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Soccer Mom's Radical Trial Starts

Two years after the 70's radical-turned-Minnesota-housewife was arrested, Kathleen Soliah's trial on attempted murder charges is finally getting underway Monday in Los Angeles, reports CBS News Correspondent Sandra Hughes.

Known now as Sara Jane Olson, she has all along denied her involvement in the crimes carried out by the Symbionese Liberation Army, the SLA.

"I was not in Los Angeles, I did not place those bombs under those cars I was not in the Carmichael bank in Sacramento," she said this past February. "I am innocent."

Soliah in 1975

Soliah disappeared after that incident in 1975 and settled in St. Paul, Minn., where she took the name Sara Jane Olson and lived quietly as a housewife and occasional actress. She remained a fugitive until her arrest two years ago.

The radical SLA kidnapped newspaper heiress Patty Hearst and was suspected to have killed a woman during a Sacramento bank robbery. Hearst joined the SLA and was convicted of another bank robbery. She'll be one of the prosecution's star witnesses against Olson

"[Hearst's] attitude is she paid the price: She went to jail for her crimes and now it is time for Sara Jane Olson to do the same," former federal prosecutor Laurie Levenson told CBS News.

The trial is expected to last six to ten months, and as much as a month could be taken up with pretrial motions. Jury selection will follow and could take another two weeks to a month.

Prosecutors say Olson wanted revenge for the shootout and fire that killed six SLA members, so she planted bombs under Los Angeles police cars. But even prosecutors admit the case may be lacking: Two main witnesses tying olson to the crime have died.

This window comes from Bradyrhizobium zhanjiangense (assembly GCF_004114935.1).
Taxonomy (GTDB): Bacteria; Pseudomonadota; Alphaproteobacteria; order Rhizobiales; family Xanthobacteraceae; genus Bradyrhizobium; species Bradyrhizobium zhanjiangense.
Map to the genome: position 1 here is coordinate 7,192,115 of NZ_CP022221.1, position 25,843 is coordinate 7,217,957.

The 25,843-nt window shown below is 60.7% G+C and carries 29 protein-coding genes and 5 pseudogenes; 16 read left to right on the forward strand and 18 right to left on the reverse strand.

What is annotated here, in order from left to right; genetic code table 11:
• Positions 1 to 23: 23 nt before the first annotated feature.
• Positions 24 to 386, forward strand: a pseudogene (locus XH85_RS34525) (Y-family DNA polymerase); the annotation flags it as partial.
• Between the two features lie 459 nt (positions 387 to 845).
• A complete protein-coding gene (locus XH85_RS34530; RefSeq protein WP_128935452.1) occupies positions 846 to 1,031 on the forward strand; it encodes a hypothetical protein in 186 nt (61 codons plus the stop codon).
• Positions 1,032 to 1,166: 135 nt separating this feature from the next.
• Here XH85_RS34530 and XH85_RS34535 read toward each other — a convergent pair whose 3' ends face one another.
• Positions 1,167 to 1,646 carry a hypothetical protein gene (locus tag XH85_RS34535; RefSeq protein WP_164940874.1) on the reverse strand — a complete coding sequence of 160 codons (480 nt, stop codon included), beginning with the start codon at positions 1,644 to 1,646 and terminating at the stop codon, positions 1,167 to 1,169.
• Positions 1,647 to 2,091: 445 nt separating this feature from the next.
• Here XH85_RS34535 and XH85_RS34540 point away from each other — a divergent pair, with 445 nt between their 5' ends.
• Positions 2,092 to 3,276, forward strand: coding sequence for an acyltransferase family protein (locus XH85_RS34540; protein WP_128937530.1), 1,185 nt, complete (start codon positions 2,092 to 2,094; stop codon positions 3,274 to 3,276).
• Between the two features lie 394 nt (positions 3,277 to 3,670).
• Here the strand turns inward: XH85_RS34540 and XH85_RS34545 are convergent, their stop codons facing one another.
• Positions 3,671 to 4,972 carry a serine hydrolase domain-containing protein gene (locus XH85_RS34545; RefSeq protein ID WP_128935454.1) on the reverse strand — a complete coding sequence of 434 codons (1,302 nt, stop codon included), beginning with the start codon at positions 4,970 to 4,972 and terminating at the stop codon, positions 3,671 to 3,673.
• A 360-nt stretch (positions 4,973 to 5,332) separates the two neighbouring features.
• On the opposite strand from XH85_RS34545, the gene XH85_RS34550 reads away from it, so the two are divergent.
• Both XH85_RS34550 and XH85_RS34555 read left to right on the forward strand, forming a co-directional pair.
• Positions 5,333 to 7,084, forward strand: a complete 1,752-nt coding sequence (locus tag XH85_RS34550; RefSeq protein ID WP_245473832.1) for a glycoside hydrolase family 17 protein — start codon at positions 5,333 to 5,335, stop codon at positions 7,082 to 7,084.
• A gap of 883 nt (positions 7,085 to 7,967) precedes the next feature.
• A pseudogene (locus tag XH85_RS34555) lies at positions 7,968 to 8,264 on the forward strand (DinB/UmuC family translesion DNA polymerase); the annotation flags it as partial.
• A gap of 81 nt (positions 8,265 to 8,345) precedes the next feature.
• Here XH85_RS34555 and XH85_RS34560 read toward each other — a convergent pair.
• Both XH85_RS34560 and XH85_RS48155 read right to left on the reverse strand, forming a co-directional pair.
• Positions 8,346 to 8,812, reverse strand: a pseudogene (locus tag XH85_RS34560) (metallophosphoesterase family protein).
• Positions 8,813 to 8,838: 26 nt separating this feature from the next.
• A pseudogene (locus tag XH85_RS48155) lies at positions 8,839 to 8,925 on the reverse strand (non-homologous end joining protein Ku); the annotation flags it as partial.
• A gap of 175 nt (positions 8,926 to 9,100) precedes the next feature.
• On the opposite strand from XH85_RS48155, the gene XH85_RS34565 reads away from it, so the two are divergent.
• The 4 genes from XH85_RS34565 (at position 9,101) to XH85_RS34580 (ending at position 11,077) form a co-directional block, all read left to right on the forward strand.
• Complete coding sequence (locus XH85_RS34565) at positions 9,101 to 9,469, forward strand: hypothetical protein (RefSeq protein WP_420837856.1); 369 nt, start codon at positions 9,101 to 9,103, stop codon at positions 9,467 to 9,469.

"On the downside for prosecutors, they've got an old case back 25 years ago and they are going against a woman the jury might look at and say 'Why are we bothering?'" said Levenson.

The married mother of three teenaged daughters was supported by a community fundraiser. She calls herself a soccer mom and raised money for her defense selling cookbooks.

Experts say finding a jury that remembers little about the sla and those rebellious times might help her defense.

"That type of person would be far more likely to be willing to consider the fact that this person has had 20 to 25 years to change the wrongs they committed in the past," said Phillip Anthony of DecisionQuest Jury Consulting.

The so-called "soccer mom" could face murder charges. Investigators in Sacramento are still looking into her involvement in the bank robbery killing in 1974. In Patty Hearst's ook, she claims that Olson was inside that bank when the shooting took place.

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